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Trump administration barring tours of migrant detention centers, Democrats say

Key Points
  • Democrats in the U.S. House of Representatives on Thursday said the Trump administration is blocking investigators from touring immigrant detention facilities nationwide after recent visits revealed what they called "serious ongoing problems" concerning how detainees are being treated.
  • The administration, Cummings said, had also imposed new restrictions on visits to Immigration and Customs Enforcement (ICE) facilities that also house migrants, including a two-hour time limit.
  • A group of House Democrats this year offered legislation, called the Public Oversight of Detention Act, that would require that members of Congress be granted access to detention centers within 48 hours of a request.
In this handout photo provided by the Office of Inspector General, overcrowding of families is observed by OIG at U.S. Border Patrol Weslaco Station on June 11, 2019, in Weslaco, Texas. Office of Inspector General/Department of Homeland Security via Getty Images)
Office of Inspector General | Department of Homeland Security | Getty Images

Democrats in the U.S. House of Representatives on Thursday said the Trump administration is blocking investigators from touring immigrant detention facilities nationwide after recent visits revealed what they called "serious ongoing problems" concerning how detainees are being treated.

Representative Elijah Cummings, chairman of the House Oversight and Reform Committee, said committee staff were barred from visiting 11 U.S. Customs and Border Protection facilities days after previous inspections found conditions that threatened the health and safety of the adult and child migrants being held, writing in a letter to Kevin McAleenan, the acting secretary for the Department of Homeland Security.

The administration, Cummings said, had also imposed new restrictions on visits to Immigration and Customs Enforcement (ICE) facilities that also house migrants, including a two-hour time limit.

The "last-minute denial of access" and the new restrictions "are unacceptable and impair the Committee's ability to conduct its oversight responsibilities in an effective manner," Cummings wrote.

During visits by committee staff last week, detainees expressed concerns about rotten food, inadequate clothing and substandard medical care, Cummings said. Some said they had been held by ICE for more than a year, he said.

At some facilities, committee staff were not permitted to speak directly with detainees and were not allowed to use their mobile phones to document conditions, Cummings said.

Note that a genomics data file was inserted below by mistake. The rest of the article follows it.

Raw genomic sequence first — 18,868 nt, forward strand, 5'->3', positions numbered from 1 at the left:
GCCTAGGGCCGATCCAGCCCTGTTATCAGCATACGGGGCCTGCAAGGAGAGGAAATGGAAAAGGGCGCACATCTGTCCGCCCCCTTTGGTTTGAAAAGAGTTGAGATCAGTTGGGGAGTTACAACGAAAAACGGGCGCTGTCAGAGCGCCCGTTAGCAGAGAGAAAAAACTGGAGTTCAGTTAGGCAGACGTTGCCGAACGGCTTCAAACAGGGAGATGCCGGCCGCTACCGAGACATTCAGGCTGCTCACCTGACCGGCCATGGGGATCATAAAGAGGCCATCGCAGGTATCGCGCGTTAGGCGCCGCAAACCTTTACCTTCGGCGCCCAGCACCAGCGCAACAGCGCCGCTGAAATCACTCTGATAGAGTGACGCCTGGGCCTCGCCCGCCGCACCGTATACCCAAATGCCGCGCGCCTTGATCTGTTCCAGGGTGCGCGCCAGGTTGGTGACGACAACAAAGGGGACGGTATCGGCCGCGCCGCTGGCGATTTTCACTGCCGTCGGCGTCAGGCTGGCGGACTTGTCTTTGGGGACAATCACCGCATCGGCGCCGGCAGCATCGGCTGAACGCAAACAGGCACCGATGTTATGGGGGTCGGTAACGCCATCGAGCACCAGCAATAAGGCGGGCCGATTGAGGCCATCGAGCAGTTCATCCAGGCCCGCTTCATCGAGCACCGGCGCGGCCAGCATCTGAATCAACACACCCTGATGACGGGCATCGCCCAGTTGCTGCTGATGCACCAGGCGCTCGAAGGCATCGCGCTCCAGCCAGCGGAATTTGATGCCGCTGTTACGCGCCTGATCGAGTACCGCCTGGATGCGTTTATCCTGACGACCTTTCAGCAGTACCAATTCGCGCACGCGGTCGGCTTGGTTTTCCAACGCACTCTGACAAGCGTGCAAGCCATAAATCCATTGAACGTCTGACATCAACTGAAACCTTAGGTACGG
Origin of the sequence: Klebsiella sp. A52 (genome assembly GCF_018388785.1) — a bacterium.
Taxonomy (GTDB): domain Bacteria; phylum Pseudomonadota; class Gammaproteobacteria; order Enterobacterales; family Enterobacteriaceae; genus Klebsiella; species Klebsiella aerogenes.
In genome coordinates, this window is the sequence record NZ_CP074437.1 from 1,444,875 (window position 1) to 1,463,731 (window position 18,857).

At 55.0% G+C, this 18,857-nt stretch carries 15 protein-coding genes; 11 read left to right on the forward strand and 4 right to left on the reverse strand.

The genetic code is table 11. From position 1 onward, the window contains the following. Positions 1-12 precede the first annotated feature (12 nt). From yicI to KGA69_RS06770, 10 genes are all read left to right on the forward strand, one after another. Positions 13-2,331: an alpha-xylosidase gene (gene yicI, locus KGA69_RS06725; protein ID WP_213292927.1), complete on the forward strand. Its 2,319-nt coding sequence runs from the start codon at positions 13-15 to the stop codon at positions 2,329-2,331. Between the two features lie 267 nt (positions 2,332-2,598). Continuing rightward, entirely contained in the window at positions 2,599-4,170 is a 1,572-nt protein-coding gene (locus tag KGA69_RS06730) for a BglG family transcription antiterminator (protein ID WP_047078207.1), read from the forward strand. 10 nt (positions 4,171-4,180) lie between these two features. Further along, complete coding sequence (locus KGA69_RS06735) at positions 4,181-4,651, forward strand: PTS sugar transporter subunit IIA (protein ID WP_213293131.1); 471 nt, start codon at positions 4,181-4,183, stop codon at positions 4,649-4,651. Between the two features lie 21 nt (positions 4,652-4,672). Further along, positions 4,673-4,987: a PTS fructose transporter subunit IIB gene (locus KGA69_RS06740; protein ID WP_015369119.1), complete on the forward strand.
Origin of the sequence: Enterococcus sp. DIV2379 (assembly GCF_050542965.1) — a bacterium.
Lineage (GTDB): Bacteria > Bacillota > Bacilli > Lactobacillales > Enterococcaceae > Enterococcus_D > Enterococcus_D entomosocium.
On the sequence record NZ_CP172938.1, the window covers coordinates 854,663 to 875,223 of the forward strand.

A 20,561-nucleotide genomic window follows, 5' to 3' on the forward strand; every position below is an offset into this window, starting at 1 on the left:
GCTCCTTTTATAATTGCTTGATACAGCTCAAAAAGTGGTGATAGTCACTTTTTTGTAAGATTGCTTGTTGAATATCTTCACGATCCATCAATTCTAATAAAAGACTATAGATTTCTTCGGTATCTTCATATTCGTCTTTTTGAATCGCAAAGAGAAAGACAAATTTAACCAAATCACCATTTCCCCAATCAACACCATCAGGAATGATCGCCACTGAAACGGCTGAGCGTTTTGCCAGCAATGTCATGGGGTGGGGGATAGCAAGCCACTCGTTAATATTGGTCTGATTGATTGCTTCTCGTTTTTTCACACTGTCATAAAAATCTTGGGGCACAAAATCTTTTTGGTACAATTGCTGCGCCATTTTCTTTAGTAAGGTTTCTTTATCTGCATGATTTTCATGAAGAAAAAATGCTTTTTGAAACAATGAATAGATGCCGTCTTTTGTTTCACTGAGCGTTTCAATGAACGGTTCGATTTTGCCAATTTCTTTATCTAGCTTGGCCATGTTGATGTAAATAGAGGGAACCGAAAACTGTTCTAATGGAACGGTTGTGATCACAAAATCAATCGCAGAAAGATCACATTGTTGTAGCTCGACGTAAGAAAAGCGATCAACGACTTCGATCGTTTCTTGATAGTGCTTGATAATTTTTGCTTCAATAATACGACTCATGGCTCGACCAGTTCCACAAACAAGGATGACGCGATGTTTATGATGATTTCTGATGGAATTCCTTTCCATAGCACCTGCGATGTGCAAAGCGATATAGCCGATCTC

The Department of Homeland Security (DHS) did not immediately respond to a request for comment on the letter.

A report in July by DHS' internal watchdog detailed squalid conditions at some detention facilities, including severe overcrowding and children going without hot food and showers for days.

The administration is struggling to contain a record surge in families fleeing violence and poverty in Central America. DHS officials say they have caught or rejected 475,000 family members in the past 10 months, more than three times any previous full year.

The department said this week it will divert $271 million in disaster-aid and cyber-security funds from the Federal Emergency Management Agency and other DHS entities in part to expand its migrant detention centers, prompting an outcry from Democrats as the U.S. mainland falls under threat from Hurricane Dorian.

Earlier this month, the Trump administration unveiled a rule that allows officials to detain migrant families indefinitely while judges consider whether to grant them asylum in the United States, abolishing a previous 20-day legal limit.

In addition, Trump recently said his administration was considering ending the right of citizenship for children born to non-citizens within the United States.

A group of House Democrats this year offered legislation, called the Public Oversight of Detention Act, that would require that members of Congress be granted access to detention centers within 48 hours of a request.

The bill stemmed from Democratic Representative Jason Crow of Colorado being denied entry to an Aurora, Colorado facility operated by GEO Group, amid reports of problems.

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Key Points
  • Nearly 20 states move to block a new rule from the Trump administration that would make it harder for legal immigrants to gain U.S. citizenship.
  • Advocacy groups warn of another consequence to the new "public charge" rule: a negative effect on the U.S. economy, with potentially billions in losses.
  • The rule makes it more likely that a legal immigrant who uses benefits such as Medicaid, food stamps and housing assistance for more than 12 months in any 36-month period will be identified as a "public charge," jeopardizing their potential to get a green card and become a citizen.